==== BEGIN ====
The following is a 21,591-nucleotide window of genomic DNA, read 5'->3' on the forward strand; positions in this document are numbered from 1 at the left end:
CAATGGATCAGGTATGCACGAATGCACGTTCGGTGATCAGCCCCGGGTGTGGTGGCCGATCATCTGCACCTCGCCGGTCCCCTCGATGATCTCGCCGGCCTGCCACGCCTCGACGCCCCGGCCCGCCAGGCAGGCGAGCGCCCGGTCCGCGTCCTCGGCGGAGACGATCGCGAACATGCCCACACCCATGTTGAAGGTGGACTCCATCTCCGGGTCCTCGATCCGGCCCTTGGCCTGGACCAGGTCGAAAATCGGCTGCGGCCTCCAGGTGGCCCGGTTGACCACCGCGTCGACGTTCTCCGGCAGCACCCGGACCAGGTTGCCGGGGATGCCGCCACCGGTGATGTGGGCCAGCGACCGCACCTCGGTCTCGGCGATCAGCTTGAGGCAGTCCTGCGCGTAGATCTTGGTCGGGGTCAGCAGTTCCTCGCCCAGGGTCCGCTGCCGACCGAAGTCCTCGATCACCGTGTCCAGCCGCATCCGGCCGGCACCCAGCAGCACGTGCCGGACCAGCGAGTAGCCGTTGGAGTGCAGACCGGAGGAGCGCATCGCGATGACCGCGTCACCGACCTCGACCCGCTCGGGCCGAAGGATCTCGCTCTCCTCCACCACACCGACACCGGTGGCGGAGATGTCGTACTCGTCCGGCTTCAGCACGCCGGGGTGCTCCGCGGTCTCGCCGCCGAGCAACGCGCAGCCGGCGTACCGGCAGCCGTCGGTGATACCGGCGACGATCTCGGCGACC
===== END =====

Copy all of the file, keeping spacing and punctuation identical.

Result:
The following is a 21,591-nucleotide window of genomic DNA, read 5'->3' on the forward strand; positions in this document are numbered from 1 at the left end:
CAATGGATCAGGTATGCACGAATGCACGTTCGGTGATCAGCCCCGGGTGTGGTGGCCGATCATCTGCACCTCGCCGGTCCCCTCGATGATCTCGCCGGCCTGCCACGCCTCGACGCCCCGGCCCGCCAGGCAGGCGAGCGCCCGGTCCGCGTCCTCGGCGGAGACGATCGCGAACATGCCCACACCCATGTTGAAGGTGGACTCCATCTCCGGGTCCTCGATCCGGCCCTTGGCCTGGACCAGGTCGAAAATCGGCTGCGGCCTCCAGGTGGCCCGGTTGACCACCGCGTCGACGTTCTCCGGCAGCACCCGGACCAGGTTGCCGGGGATGCCGCCACCGGTGATGTGGGCCAGCGACCGCACCTCGGTCTCGGCGATCAGCTTGAGGCAGTCCTGCGCGTAGATCTTGGTCGGGGTCAGCAGTTCCTCGCCCAGGGTCCGCTGCCGACCGAAGTCCTCGATCACCGTGTCCAGCCGCATCCGGCCGGCACCCAGCAGCACGTGCCGGACCAGCGAGTAGCCGTTGGAGTGCAGACCGGAGGAGCGCATCGCGATGACCGCGTCACCGACCTCGACCCGCTCGGGCCGAAGGATCTCGCTCTCCTCCACCACACCGACACCGGTGGCGGAGATGTCGTACTCGTCCGGCTTCAGCACGCCGGGGTGCTCCGCGGTCTCGCCGCCGAGCAACGCGCAGCCGGCGTACCGGCAGCCGTCGGTGATACCGGCGACGATCTCGGCGACC